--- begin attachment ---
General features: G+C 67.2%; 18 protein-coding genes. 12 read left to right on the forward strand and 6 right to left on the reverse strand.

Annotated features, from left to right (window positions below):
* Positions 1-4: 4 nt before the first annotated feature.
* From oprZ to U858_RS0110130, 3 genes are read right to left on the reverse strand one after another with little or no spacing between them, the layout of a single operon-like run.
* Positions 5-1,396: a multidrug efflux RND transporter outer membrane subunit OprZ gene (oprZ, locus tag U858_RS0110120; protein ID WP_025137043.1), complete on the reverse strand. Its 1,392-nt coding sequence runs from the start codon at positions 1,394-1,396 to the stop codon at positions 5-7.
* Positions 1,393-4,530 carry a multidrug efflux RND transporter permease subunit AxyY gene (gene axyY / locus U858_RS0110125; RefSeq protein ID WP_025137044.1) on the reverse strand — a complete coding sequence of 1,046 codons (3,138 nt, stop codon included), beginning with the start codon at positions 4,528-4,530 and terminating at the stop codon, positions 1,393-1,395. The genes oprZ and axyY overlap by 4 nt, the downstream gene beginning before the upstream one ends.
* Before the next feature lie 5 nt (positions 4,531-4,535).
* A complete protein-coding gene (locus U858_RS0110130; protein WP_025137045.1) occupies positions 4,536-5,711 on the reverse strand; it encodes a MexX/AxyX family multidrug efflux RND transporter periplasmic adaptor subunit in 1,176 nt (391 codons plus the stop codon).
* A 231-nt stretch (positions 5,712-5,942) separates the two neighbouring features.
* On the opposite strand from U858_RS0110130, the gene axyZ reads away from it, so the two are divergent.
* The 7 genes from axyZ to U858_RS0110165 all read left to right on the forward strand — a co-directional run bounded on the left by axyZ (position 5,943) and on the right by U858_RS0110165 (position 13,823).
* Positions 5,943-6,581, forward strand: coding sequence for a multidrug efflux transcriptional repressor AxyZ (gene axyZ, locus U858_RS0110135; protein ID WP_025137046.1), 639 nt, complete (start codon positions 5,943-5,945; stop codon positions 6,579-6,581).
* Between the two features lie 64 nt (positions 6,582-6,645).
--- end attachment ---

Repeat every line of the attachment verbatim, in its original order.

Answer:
General features: G+C 67.2%; 18 protein-coding genes. 12 read left to right on the forward strand and 6 right to left on the reverse strand.

Annotated features, from left to right (window positions below):
* Positions 1-4: 4 nt before the first annotated feature.
* From oprZ to U858_RS0110130, 3 genes are read right to left on the reverse strand one after another with little or no spacing between them, the layout of a single operon-like run.
* Positions 5-1,396: a multidrug efflux RND transporter outer membrane subunit OprZ gene (oprZ, locus tag U858_RS0110120; protein ID WP_025137043.1), complete on the reverse strand. Its 1,392-nt coding sequence runs from the start codon at positions 1,394-1,396 to the stop codon at positions 5-7.
* Positions 1,393-4,530 carry a multidrug efflux RND transporter permease subunit AxyY gene (gene axyY / locus U858_RS0110125; RefSeq protein ID WP_025137044.1) on the reverse strand — a complete coding sequence of 1,046 codons (3,138 nt, stop codon included), beginning with the start codon at positions 4,528-4,530 and terminating at the stop codon, positions 1,393-1,395. The genes oprZ and axyY overlap by 4 nt, the downstream gene beginning before the upstream one ends.
* Before the next feature lie 5 nt (positions 4,531-4,535).
* A complete protein-coding gene (locus U858_RS0110130; protein WP_025137045.1) occupies positions 4,536-5,711 on the reverse strand; it encodes a MexX/AxyX family multidrug efflux RND transporter periplasmic adaptor subunit in 1,176 nt (391 codons plus the stop codon).
* A 231-nt stretch (positions 5,712-5,942) separates the two neighbouring features.
* On the opposite strand from U858_RS0110130, the gene axyZ reads away from it, so the two are divergent.
* The 7 genes from axyZ to U858_RS0110165 all read left to right on the forward strand — a co-directional run bounded on the left by axyZ (position 5,943) and on the right by U858_RS0110165 (position 13,823).
* Positions 5,943-6,581, forward strand: coding sequence for a multidrug efflux transcriptional repressor AxyZ (gene axyZ, locus U858_RS0110135; protein ID WP_025137046.1), 639 nt, complete (start codon positions 5,943-5,945; stop codon positions 6,579-6,581).
* Between the two features lie 64 nt (positions 6,582-6,645).